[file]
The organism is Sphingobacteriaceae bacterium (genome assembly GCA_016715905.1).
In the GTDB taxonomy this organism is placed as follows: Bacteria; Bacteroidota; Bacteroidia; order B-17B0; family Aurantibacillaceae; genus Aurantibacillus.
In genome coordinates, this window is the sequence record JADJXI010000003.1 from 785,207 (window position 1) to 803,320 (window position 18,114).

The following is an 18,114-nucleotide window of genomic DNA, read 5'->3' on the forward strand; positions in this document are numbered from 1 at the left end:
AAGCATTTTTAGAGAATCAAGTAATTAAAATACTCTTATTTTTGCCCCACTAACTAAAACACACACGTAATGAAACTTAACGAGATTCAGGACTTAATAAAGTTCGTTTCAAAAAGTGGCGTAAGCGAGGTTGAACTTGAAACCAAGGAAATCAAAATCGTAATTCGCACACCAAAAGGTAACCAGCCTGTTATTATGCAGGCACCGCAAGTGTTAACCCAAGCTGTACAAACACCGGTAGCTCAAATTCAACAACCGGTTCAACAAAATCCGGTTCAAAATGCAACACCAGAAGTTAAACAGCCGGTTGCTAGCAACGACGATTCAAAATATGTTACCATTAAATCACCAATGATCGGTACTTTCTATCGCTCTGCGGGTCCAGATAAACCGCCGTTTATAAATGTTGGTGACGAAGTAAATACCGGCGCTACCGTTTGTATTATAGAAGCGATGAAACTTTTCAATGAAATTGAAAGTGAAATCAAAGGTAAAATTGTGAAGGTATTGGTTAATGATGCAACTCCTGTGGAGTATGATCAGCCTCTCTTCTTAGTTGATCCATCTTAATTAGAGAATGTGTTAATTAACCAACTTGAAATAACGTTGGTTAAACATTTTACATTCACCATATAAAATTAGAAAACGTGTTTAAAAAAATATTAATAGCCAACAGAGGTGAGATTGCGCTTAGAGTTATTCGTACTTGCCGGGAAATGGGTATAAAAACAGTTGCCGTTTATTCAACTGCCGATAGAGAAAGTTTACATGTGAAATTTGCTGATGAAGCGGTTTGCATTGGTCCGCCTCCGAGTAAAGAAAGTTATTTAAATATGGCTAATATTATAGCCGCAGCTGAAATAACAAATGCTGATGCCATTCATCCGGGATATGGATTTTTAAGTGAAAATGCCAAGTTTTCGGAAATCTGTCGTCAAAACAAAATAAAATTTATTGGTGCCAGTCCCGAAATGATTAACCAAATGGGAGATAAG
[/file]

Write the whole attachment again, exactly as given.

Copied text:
The organism is Sphingobacteriaceae bacterium (genome assembly GCA_016715905.1).
In the GTDB taxonomy this organism is placed as follows: Bacteria; Bacteroidota; Bacteroidia; order B-17B0; family Aurantibacillaceae; genus Aurantibacillus.
In genome coordinates, this window is the sequence record JADJXI010000003.1 from 785,207 (window position 1) to 803,320 (window position 18,114).

The following is an 18,114-nucleotide window of genomic DNA, read 5'->3' on the forward strand; positions in this document are numbered from 1 at the left end:
AAGCATTTTTAGAGAATCAAGTAATTAAAATACTCTTATTTTTGCCCCACTAACTAAAACACACACGTAATGAAACTTAACGAGATTCAGGACTTAATAAAGTTCGTTTCAAAAAGTGGCGTAAGCGAGGTTGAACTTGAAACCAAGGAAATCAAAATCGTAATTCGCACACCAAAAGGTAACCAGCCTGTTATTATGCAGGCACCGCAAGTGTTAACCCAAGCTGTACAAACACCGGTAGCTCAAATTCAACAACCGGTTCAACAAAATCCGGTTCAAAATGCAACACCAGAAGTTAAACAGCCGGTTGCTAGCAACGACGATTCAAAATATGTTACCATTAAATCACCAATGATCGGTACTTTCTATCGCTCTGCGGGTCCAGATAAACCGCCGTTTATAAATGTTGGTGACGAAGTAAATACCGGCGCTACCGTTTGTATTATAGAAGCGATGAAACTTTTCAATGAAATTGAAAGTGAAATCAAAGGTAAAATTGTGAAGGTATTGGTTAATGATGCAACTCCTGTGGAGTATGATCAGCCTCTCTTCTTAGTTGATCCATCTTAATTAGAGAATGTGTTAATTAACCAACTTGAAATAACGTTGGTTAAACATTTTACATTCACCATATAAAATTAGAAAACGTGTTTAAAAAAATATTAATAGCCAACAGAGGTGAGATTGCGCTTAGAGTTATTCGTACTTGCCGGGAAATGGGTATAAAAACAGTTGCCGTTTATTCAACTGCCGATAGAGAAAGTTTACATGTGAAATTTGCTGATGAAGCGGTTTGCATTGGTCCGCCTCCGAGTAAAGAAAGTTATTTAAATATGGCTAATATTATAGCCGCAGCTGAAATAACAAATGCTGATGCCATTCATCCGGGATATGGATTTTTAAGTGAAAATGCCAAGTTTTCGGAAATCTGTCGTCAAAACAAAATAAAATTTATTGGTGCCAGTCCCGAAATGATTAACCAAATGGGAGATAAG